The Real Challenge in Afghanistan: Toward a Quantum COIN

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“Apathy” is a largely correctable problem if one understands its sources.  Whether it comes from a lack of a stake in the society or from a preconscious concept of self, “apathy” freezes everyone in place and makes it hard to get anything done.  It is likely, in fact, that widespread “apathy” is an important factor encouraging the widespread corruption that is the subject of so much comment.  Corruption facilitates action that is problematic in tribal societies, with widespread “apathy” and low social trust (which limits cooperation between people). 

The antidote to apathy is empowerment.  Empowering Afghans or other tribal people is a difficult and complex challenge.  If we cannot bring ourselves to understand and address the complexities, we should really start dismantling our operation and prepare to withdraw from Afghanistan.  The consequences of this, I believe, would be horrendous—resonating across the region.  One can only hope that we have the moral and spiritual resources to embrace this challenge and see it to a positive conclusion.

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Bill C,

I appreciated your last comment very much. It revealed for me why so often I feel people, in responding to my articles, are not responding to me, but to an“opponent” in the larger debate. I am not sure why, but your comment revealed again how difficult it is to be clear about what people are saying, and one reason I like this Comments section so much is that it affords an unusual opportunity to get clear. If it is so hard to get clear in these highly focused conversations, one can appreciate again how difficult it is to get policy right – with policymaking an incredibly more complicated process than what we are doing here.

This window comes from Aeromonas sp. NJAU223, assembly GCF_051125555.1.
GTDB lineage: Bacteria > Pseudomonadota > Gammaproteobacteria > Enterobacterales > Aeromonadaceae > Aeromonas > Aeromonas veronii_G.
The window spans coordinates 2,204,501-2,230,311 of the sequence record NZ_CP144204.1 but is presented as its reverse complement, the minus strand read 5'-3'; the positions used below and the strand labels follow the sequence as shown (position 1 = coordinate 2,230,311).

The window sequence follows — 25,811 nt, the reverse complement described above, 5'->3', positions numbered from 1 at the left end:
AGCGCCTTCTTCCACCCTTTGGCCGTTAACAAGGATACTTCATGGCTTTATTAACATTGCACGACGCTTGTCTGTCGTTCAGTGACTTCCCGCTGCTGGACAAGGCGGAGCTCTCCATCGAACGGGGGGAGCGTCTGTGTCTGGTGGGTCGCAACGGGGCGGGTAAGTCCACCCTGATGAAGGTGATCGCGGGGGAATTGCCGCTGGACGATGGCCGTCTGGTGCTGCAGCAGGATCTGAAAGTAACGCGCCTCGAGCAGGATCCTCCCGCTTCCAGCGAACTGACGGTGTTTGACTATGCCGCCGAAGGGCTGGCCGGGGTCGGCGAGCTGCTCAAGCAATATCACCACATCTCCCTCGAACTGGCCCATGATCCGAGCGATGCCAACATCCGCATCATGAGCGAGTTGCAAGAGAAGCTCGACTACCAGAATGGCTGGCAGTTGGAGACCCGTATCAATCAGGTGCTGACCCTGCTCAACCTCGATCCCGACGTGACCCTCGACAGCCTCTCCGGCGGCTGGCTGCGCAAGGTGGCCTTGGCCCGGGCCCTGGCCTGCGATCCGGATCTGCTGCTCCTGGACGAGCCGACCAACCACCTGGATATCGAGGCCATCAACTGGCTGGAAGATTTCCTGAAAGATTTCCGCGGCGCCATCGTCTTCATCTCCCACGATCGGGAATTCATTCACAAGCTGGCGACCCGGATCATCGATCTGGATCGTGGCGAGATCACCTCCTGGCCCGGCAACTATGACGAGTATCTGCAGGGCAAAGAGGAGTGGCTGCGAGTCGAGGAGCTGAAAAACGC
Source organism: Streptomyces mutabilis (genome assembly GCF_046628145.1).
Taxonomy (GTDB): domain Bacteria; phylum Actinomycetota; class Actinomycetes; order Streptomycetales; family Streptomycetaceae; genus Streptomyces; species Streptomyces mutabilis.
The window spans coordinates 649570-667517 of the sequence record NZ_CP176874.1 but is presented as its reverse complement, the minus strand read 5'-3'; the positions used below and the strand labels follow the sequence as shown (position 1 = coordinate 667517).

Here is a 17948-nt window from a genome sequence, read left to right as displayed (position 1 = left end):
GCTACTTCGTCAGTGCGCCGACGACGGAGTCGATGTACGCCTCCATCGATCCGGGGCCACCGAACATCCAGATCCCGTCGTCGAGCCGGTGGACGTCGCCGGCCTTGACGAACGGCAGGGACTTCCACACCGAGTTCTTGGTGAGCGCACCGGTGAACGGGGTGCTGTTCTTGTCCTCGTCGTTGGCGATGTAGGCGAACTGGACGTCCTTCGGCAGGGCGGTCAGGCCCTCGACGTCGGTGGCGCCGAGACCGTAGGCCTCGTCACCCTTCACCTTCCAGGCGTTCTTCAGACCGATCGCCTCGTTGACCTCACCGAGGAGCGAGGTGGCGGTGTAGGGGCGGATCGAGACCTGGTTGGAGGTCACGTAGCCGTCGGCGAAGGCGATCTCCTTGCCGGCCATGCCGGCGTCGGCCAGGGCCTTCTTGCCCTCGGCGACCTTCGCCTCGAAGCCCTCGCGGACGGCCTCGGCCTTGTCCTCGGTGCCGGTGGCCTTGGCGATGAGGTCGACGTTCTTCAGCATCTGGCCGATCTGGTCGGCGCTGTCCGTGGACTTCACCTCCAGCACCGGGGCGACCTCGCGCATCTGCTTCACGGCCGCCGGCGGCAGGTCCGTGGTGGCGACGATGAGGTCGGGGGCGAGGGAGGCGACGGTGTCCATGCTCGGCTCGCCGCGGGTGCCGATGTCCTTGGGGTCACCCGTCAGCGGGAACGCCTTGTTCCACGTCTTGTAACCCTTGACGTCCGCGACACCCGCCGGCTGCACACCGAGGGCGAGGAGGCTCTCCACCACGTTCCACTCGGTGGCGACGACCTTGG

I learned some important things about my own views this morning when I started writing a new article called “Misunderstanding Afghanistan”. (I hope you are amused by this; I was.) The opening sounds as if it could have been written by you or by Dayuhan or Bill M. Both left and right do want to turn tribal people into little modernists, supporting political democracies and market economies. As I argued in my last article on the Middle East, it took centuries of social development in the West to go from tribal societies at the end of the Middle Ages to the 18th century, when democratic institutions and values started to take root.

My project is vastly less ambitious. Traditional people, I believe, have a preconscious, role-driven concept of self. The great majority of them don’t believe they can control their own lives, just live out their roles. Girls don’t go to school not because of any active animus against them, but because they have never gone to school. My program aims to “awaken” them to move beyond these static roles and start to see each other as people. When girls stand in a public meeting and ask for a chance in life, this awakening begins when the men respond and connect empathically with them. Empowered and conscious, they can come together and pursue what they care about. This explains how, in a two year period, communities built 178 wells for clean water out of 500 schools. We gave them no money. They did it all.

When people are empowered in this way, they do what they care about. Not what we care about – what they care about. When they have a stake (ownership) in things, they will resist efforts to harm them. That insight, I believe, explains observations from all global regions about how tribal people resist insurgencies when they have a stake. In this, they are following their dreams, not ours – although our values here powerfully overlap. They act independently of us, and in that sense I have argued that their actions are a quantum phenomenon.

I don’t believe we should be in the business of trying to change people in the lives they want to live. I do believe “activating” them (neuroscience term) is important for empowering them to pursue what they care about, including security.